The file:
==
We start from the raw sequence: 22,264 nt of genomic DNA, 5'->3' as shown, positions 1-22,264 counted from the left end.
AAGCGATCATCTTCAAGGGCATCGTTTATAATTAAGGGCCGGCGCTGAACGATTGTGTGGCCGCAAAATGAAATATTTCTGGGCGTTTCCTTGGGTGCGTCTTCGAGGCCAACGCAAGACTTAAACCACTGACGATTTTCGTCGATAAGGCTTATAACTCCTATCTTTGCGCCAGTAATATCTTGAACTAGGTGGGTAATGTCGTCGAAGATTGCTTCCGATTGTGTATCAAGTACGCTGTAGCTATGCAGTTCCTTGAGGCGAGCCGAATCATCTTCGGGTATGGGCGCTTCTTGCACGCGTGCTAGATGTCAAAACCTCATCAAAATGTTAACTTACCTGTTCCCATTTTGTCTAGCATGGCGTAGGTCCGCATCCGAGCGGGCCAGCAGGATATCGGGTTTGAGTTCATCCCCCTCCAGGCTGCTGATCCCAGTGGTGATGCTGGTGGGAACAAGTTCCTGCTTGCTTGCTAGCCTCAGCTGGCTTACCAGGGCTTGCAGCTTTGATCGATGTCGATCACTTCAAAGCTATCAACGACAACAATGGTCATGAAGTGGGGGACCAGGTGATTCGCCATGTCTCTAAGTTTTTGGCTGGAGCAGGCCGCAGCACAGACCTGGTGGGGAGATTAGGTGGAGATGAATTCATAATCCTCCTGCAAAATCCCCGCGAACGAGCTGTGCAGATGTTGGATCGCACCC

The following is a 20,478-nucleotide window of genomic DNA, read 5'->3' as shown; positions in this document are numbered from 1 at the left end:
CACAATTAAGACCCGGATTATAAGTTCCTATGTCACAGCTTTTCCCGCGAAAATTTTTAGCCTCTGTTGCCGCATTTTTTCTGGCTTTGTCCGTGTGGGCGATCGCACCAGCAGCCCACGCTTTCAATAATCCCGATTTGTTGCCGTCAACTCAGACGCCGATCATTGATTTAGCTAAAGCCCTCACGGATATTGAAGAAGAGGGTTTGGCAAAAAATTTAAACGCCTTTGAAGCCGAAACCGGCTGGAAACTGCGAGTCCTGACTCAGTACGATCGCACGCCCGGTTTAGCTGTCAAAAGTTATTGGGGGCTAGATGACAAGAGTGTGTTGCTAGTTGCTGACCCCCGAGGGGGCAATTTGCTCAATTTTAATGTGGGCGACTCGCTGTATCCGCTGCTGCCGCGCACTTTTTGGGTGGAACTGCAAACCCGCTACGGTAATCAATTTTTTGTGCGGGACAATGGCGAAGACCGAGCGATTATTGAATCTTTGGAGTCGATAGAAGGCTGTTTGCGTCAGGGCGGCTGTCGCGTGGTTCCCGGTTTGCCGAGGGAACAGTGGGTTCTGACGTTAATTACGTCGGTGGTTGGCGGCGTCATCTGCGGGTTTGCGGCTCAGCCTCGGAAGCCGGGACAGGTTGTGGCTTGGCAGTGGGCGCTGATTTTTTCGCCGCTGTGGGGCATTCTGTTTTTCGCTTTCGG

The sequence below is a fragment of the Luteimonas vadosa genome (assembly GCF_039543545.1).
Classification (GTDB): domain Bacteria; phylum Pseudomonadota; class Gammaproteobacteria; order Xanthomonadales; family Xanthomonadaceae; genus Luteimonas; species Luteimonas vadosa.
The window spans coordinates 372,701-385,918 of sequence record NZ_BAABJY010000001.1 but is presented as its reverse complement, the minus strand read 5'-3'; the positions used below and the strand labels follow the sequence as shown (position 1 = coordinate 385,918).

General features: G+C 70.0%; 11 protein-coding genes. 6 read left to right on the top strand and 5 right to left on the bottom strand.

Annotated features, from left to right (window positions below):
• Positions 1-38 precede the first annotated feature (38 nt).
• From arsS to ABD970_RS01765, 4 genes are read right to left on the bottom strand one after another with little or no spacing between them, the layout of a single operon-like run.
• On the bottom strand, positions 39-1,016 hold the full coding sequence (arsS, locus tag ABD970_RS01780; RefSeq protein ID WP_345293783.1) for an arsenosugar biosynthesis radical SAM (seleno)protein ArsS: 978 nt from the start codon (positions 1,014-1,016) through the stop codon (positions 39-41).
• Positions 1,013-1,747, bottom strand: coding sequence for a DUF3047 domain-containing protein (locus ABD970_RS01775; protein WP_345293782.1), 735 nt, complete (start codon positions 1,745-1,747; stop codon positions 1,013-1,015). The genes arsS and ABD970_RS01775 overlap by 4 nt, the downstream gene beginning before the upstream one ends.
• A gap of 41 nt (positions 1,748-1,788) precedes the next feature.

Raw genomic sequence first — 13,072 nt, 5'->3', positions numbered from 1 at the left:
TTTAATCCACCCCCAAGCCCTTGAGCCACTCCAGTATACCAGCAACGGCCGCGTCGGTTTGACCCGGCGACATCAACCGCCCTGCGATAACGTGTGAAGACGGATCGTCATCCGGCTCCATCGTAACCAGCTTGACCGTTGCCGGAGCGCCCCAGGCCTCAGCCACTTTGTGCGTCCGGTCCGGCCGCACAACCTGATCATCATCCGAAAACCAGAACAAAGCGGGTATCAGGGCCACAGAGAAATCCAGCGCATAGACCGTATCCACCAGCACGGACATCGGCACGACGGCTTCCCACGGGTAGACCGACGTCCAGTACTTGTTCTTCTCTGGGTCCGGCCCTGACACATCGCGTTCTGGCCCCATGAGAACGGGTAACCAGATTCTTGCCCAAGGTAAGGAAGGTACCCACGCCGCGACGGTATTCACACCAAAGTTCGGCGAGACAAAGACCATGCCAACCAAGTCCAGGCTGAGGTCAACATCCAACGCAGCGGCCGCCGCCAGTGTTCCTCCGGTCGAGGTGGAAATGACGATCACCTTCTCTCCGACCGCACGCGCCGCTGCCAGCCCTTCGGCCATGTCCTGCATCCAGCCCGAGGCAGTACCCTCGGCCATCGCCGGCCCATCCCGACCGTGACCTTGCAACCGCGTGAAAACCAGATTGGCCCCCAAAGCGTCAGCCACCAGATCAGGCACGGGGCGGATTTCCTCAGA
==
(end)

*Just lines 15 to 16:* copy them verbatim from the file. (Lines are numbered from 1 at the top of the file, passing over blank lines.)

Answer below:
Raw genomic sequence first — 13,072 nt, 5'->3', positions numbered from 1 at the left:
TTTAATCCACCCCCAAGCCCTTGAGCCACTCCAGTATACCAGCAACGGCCGCGTCGGTTTGACCCGGCGACATCAACCGCCCTGCGATAACGTGTGAAGACGGATCGTCATCCGGCTCCATCGTAACCAGCTTGACCGTTGCCGGAGCGCCCCAGGCCTCAGCCACTTTGTGCGTCCGGTCCGGCCGCACAACCTGATCATCATCCGAAAACCAGAACAAAGCGGGTATCAGGGCCACAGAGAAATCCAGCGCATAGACCGTATCCACCAGCACGGACATCGGCACGACGGCTTCCCACGGGTAGACCGACGTCCAGTACTTGTTCTTCTCTGGGTCCGGCCCTGACACATCGCGTTCTGGCCCCATGAGAACGGGTAACCAGATTCTTGCCCAAGGTAAGGAAGGTACCCACGCCGCGACGGTATTCACACCAAAGTTCGGCGAGACAAAGACCATGCCAACCAAGTCCAGGCTGAGGTCAACATCCAACGCAGCGGCCGCCGCCAGTGTTCCTCCGGTCGAGGTGGAAATGACGATCACCTTCTCTCCGACCGCACGCGCCGCTGCCAGCCCTTCGGCCATGTCCTGCATCCAGCCCGAGGCAGTACCCTCGGCCATCGCCGGCCCATCCCGACCGTGACCTTGCAACCGCGTGAAAACCAGATTGGCCCCCAAAGCGTCAGCCACCAGATCAGGCACGGGGCGGATTTCCTCAGA